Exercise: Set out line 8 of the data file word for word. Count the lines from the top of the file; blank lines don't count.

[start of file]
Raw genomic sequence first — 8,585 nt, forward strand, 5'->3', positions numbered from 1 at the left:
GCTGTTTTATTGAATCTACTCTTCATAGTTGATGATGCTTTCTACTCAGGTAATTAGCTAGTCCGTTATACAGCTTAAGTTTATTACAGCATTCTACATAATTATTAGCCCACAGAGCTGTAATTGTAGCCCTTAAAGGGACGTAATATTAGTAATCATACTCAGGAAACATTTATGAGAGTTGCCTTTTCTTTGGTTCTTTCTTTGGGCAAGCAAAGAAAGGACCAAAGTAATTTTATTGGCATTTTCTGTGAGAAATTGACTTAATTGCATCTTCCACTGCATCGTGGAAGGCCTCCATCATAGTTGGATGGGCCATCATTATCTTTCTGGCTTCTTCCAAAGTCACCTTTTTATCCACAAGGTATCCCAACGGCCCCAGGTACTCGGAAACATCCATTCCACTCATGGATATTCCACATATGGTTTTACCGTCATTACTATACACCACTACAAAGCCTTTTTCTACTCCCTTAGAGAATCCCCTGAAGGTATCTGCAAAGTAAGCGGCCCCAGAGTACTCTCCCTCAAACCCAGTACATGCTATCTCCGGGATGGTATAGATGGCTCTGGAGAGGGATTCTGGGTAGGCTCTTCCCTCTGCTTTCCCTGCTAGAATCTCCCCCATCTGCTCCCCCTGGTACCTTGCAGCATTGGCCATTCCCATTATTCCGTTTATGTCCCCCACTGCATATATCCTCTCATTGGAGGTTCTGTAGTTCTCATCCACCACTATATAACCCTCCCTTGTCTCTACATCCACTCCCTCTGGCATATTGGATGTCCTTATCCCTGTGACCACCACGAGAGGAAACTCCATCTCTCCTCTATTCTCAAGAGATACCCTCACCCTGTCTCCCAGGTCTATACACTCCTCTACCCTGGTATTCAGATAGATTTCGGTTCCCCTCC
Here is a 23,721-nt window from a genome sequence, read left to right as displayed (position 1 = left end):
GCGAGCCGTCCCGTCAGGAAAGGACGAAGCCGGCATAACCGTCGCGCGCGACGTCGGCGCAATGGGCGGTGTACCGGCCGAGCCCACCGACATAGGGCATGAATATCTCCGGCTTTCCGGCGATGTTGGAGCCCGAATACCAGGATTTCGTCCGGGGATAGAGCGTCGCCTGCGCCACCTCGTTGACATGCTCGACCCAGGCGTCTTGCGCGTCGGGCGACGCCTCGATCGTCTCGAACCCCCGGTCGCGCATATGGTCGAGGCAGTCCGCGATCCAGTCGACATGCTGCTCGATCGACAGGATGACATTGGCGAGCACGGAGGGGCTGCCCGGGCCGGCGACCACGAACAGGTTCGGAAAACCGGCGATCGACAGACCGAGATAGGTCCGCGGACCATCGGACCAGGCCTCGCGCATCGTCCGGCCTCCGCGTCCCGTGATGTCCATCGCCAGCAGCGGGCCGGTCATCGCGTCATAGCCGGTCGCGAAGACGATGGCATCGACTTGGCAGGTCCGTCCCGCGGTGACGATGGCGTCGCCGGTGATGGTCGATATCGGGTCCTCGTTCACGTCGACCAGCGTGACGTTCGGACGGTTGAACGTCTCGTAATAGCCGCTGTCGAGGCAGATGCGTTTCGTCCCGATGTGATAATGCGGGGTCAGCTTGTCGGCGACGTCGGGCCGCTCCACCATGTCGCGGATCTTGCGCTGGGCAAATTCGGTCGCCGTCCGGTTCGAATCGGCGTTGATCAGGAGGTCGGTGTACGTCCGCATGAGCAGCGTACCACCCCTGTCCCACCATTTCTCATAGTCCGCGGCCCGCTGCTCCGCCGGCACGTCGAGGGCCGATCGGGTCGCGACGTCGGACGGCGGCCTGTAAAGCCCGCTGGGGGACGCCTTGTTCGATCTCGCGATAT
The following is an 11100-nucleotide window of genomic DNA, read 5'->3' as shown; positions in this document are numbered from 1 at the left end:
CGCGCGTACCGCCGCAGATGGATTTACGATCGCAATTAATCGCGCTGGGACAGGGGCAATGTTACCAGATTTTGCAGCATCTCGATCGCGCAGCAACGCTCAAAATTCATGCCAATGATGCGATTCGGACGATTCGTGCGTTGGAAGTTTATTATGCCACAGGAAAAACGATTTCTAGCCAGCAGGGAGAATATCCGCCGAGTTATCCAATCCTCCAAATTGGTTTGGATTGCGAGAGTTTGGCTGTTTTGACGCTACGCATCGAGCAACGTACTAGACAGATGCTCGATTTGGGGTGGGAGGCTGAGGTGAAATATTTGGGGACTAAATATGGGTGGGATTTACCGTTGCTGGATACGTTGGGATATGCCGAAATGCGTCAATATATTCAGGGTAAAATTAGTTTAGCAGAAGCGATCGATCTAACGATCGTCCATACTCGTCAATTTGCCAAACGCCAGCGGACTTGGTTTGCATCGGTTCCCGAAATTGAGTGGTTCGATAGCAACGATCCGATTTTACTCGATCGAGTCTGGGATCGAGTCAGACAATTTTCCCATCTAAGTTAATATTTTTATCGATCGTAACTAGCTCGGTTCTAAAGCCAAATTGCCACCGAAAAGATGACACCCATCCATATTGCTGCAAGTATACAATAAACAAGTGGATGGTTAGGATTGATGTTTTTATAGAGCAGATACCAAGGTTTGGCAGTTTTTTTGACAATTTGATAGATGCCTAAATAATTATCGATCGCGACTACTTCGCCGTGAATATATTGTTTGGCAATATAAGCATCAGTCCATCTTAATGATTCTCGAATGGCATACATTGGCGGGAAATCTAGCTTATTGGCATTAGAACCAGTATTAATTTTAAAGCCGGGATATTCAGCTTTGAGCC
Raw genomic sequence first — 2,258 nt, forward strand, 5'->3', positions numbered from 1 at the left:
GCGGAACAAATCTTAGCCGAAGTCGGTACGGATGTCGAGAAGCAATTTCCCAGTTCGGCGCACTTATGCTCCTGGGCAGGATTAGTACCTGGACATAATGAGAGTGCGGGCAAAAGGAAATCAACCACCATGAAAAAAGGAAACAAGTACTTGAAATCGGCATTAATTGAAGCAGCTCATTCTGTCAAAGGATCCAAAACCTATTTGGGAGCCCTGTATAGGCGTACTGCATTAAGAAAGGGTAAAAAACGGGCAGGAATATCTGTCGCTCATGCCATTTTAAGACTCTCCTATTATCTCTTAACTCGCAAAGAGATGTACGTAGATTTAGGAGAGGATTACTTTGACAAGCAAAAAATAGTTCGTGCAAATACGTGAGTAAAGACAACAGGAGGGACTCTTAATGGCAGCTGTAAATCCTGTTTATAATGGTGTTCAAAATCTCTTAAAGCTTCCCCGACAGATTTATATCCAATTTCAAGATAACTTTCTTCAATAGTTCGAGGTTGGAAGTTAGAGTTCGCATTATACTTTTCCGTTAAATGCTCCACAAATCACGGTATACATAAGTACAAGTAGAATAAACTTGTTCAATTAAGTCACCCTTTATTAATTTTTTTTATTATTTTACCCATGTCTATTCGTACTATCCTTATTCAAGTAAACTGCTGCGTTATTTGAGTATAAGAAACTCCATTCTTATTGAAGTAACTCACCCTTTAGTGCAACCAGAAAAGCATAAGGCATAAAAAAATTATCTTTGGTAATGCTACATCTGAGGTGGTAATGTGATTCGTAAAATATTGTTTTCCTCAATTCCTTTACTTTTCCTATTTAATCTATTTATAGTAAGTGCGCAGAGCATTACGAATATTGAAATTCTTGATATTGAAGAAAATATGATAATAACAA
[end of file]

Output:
GCGGAACAAATCTTAGCCGAAGTCGGTACGGATGTCGAGAAGCAATTTCCCAGTTCGGCGCACTTATGCTCCTGGGCAGGATTAGTACCTGGACATAATGAGAGTGCGGGCAAAAGGAAATCAACCACCATGAAAAAAGGAAACAAGTACTTGAAATCGGCATTAATTGAAGCAGCTCATTCTGTCAAAGGATCCAAAACCTATTTGGGAGCCCTGTATAGGCGTACTGCATTAAGAAAGGGTAAAAAACGGGCAGGAATATCTGTCGCTCATGCCATTTTAAGACTCTCCTATTATCTCTTAACTCGCAAAGAGATGTACGTAGATTTAGGAGAGGATTACTTTGACAAGCAAAAAATAGTTCGTGCAAATACGTGAGTAAAGACAACAGGAGGGACTCTTAATGGCAGCTGTAAATCCTGTTTATAATGGTGTTCAAAATCTCTTAAAGCTTCCCCGACAGATTTATATCCAATTTCAAGATAACTTTCTTCAATAGTTCGAGGTTGGAAGTTAGAGTTCGCATTATACTTTTCCGTTAAATGCTCCACAAATCACGGTATACATAAGTACAAGTAGAATAAACTTGTTCAATTAAGTCACCCTTTATTAATTTTTTTTATTATTTTACCCATGTCTATTCGTACTATCCTTATTCAAGTAAACTGCTGCGTTATTTGAGTATAAGAAACTCCATTCTTATTGAAGTAACTCACCCTTTAGTGCAACCAGAAAAGCATAAGGCATAAAAAAATTATCTTTGGTAATGCTACATCTGAGGTGGTAATGTGATTCGTAAAATATTGTTTTCCTCAATTCCTTTACTTTTCCTATTTAATCTATTTATAGTAAGTGCGCAGAGCATTACGAATATTGAAATTCTTGATATTGAAGAAAATATGATAATAACAA